SHOT 2001 REPORT
Plenty of New Products Shown At Largest Ever SHOT Exhibit
by Dave Workman
Many New Firearms, Ammo For Cowboy Shooters Debut
by Glen I. Voorhees
New Products, New Companies, Old Friends Define SHOT Show
by Joseph Tartaro
More Gun, Ammo and Accessory Items of Interest to Shooters 
by Larry S. Sterett
New Products, New Companies, Old Friends Define SHOT Show

by Joseph P. Tartaro
Executive Editor

New products, new calibers, new initiatives and more companies climbing aboard developing trends were characteristic signs of the 2001 edition of the world's largest trade show devoted to hunting, shooting and outdoor sports.

Actually, there were so many new products that it would be impossible for one reporter to cover all of them in one article. That's why Gun Week will have several reports by different writers and editors spread over many issues. The Second Amendment Foundation's publications-Gun News Digest, Women & Guns and The New Gun Week-had more than a dozen writers attending the show, each one of them on the lookout for new product introductions. After we highlight the findings, Gun Week will provide longer test reports on many of them throughout the year.

The annual SHOT Show is huge, and this year's 23rd edition in New Orleans was the largest ever in terms of exhibits. There were over 200 companies-large, medium-sized and small-displaying and selling firearms, over 100 selling ammunition, and another 100+ offering clothing. More than 150 were displaying scopes, sights and optics with more than 50 offering cutlery and related items.

Triton Ammunition
A visit to one booth often yielded a discovery that required visiting other booths. For example, when Massad Ayoob and I stopped briefly at the Triton Cartridge exhibit (PO Box 50, Dept. GWK, Wappingers Falls, NY 12590; phone: 914-463-2960; on-line: www.tritonammo.com), I discovered that they were offering a new .40 Super loading in their line of Close Quarter (CQ) frangible handgun ammunition. The CQ ammo features a lead-free projectile that breaks up into non-toxic (copper and tungsten) particles on contact with a mild steel backstop.

Of course, I knew about the 10mm and its smaller cousin, the .40S&W, but I hadn't heard of a .40 Super. Sure enough, Fernando Coehlo, Triton president, reported that Olympic Arms and at least three other companies were showing handguns chambered for the .40 Super.

Exactly what the .40 Super will do that cannot be done with the shorter and longer 10mms remains to be seen. But it is indicative of the fact that companies in the firearms field are still experimenting and investing in research and development.

Several other new cartridges, and firearms chambered for them, were also being unveiled at the show. Some were all- new: the .480 Ruger loaded first by Hornady for Sturm, Ruger's big Super Redhawk hunting and silhouette target revolver and the Taurus Raging Bull, and the .300 WSM, the Winchester Short Magnum in .30 caliber. This round, which offers ballistics comparable to the .30-06 in a short action, appears to be the first in a series of rifle cartridges that give hunters more velocity and energy in smaller, lighter, short-action rifles.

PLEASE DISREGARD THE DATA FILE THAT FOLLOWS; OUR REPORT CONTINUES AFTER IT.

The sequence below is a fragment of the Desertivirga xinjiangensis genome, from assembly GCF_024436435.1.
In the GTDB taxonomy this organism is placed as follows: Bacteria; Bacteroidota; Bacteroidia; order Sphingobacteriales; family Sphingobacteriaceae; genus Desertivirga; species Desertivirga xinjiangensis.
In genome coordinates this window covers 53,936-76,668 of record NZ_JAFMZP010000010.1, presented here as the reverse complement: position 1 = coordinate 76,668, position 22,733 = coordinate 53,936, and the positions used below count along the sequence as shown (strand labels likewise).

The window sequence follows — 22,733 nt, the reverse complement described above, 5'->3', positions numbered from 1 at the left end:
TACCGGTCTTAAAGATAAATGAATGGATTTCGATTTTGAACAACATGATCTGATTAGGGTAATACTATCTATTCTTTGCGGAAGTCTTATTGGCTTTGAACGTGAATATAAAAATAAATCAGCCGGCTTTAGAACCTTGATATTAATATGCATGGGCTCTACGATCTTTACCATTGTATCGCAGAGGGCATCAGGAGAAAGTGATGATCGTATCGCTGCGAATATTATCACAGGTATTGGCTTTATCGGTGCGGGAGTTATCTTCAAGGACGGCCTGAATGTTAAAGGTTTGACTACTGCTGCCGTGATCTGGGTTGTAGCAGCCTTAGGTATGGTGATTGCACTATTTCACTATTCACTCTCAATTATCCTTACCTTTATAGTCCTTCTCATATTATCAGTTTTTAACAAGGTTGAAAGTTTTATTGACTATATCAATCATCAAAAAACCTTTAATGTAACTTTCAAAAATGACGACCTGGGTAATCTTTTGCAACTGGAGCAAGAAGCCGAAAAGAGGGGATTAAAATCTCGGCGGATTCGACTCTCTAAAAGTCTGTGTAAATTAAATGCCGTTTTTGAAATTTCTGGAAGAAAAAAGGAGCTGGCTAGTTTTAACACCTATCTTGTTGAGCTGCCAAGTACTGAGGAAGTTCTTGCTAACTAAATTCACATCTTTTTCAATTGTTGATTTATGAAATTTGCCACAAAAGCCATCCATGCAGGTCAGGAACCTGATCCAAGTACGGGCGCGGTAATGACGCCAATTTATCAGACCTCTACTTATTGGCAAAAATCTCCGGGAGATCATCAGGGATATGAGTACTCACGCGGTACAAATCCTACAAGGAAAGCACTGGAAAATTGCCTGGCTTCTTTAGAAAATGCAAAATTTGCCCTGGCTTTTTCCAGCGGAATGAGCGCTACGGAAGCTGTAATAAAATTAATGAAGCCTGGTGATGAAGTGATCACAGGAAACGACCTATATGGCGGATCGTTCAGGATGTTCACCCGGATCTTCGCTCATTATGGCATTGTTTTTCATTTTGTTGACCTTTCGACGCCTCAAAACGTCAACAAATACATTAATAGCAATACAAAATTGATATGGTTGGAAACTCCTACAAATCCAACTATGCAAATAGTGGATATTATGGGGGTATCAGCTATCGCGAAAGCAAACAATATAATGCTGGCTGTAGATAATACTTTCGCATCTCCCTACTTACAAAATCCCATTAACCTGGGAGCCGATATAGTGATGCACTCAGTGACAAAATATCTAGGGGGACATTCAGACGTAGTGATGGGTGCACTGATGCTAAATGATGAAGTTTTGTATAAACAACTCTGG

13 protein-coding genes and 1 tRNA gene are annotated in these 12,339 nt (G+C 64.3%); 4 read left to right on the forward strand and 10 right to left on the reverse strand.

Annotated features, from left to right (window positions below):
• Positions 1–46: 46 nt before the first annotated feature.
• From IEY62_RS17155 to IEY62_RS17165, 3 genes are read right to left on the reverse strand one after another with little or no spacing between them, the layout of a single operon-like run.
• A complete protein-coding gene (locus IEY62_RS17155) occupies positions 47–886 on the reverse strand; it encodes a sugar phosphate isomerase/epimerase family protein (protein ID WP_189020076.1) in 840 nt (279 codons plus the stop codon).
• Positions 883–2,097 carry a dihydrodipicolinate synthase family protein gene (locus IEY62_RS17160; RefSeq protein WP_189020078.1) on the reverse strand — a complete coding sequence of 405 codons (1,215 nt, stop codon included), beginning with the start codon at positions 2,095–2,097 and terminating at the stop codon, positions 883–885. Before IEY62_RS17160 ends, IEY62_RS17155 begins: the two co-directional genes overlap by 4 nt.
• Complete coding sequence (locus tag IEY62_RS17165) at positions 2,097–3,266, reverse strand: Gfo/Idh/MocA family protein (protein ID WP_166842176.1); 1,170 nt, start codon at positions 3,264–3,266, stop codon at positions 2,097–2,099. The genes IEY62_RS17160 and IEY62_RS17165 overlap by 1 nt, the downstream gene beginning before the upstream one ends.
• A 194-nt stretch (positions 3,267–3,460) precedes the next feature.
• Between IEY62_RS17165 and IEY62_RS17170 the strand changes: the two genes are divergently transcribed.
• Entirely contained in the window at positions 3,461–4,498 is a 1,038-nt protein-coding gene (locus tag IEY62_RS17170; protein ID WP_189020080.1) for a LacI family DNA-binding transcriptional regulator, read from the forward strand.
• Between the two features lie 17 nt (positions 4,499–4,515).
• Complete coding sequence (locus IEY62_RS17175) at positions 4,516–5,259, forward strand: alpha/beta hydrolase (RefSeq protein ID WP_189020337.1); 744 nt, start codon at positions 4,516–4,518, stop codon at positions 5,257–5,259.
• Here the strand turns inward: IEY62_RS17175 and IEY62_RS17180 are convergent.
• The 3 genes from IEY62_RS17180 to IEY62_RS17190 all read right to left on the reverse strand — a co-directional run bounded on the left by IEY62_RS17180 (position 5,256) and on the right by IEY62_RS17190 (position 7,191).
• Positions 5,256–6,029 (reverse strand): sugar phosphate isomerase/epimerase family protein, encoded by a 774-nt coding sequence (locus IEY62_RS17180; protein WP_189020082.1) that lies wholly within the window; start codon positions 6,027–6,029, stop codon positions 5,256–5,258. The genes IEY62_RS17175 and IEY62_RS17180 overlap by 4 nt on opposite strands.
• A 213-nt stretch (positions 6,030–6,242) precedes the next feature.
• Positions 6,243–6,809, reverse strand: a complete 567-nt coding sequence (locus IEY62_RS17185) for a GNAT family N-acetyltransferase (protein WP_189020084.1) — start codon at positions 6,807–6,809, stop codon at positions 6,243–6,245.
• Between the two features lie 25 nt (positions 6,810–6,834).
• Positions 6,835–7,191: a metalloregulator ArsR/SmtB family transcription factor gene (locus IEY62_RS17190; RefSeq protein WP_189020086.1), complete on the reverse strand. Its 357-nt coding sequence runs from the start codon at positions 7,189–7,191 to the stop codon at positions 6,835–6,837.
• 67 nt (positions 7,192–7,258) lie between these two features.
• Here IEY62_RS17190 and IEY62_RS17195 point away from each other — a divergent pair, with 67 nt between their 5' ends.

Several other ammunition manufacturers were expanding their lines in established calibers to fill specific shooter needs. For instance, PMC (Eldorado Cartridge, PO Box 62508, Dept. GWK, Boulder City, NV 89006; phone: 702-294-0025; on-line: www.pmcammo.com) has added a new .45-70 JSP to its Silver line specifically to fill the bill for hunters armed with newer .45-70 guns. The new load features a 400-grain, jacketed soft point bullet with a muzzle velocity of 2,025 feet per second (fps). Muzzle energy is 3,187 foot pounds, with more than a ton of energy remaining at 100 yards.

PMC Ammunition
PMC has also added a .7mm-08 with a 139-grain soft point to its Bronze line, and two new .45 Colt loadings to its pistol ammo line.

The company was also showing off its Shooting Sports Safety Express at the SHOT Show. This 50,000-pound, 74-foot tractor/trailer rig first hit the road late last year, but is scheduled for quite a travel schedule in 2001. The Safety Express further expands on the growing industry emphasis on promoting firearms safety and responsibility as well as promoting greater public knowledge of the shooting sports.

The rig will showcase the products of other companies as well as PMC ammunition products and Verona shotguns and Docter sports optics products available through PMC's sister company, B.C. Outdoors. Product displays from co-sponsors Springfield Armory and USA Magazines are also featured during the Safety Express' nationwide tour.

The Taurus Raging Bull in the new .480 Ruger caliber is the same design that tamed the powerful .454. The .480 Raging Bull features a vented rib barrel, factory porting, dual lockup and the unique cushion grips that are all part of the award-winning Raging Bull design.

Taurus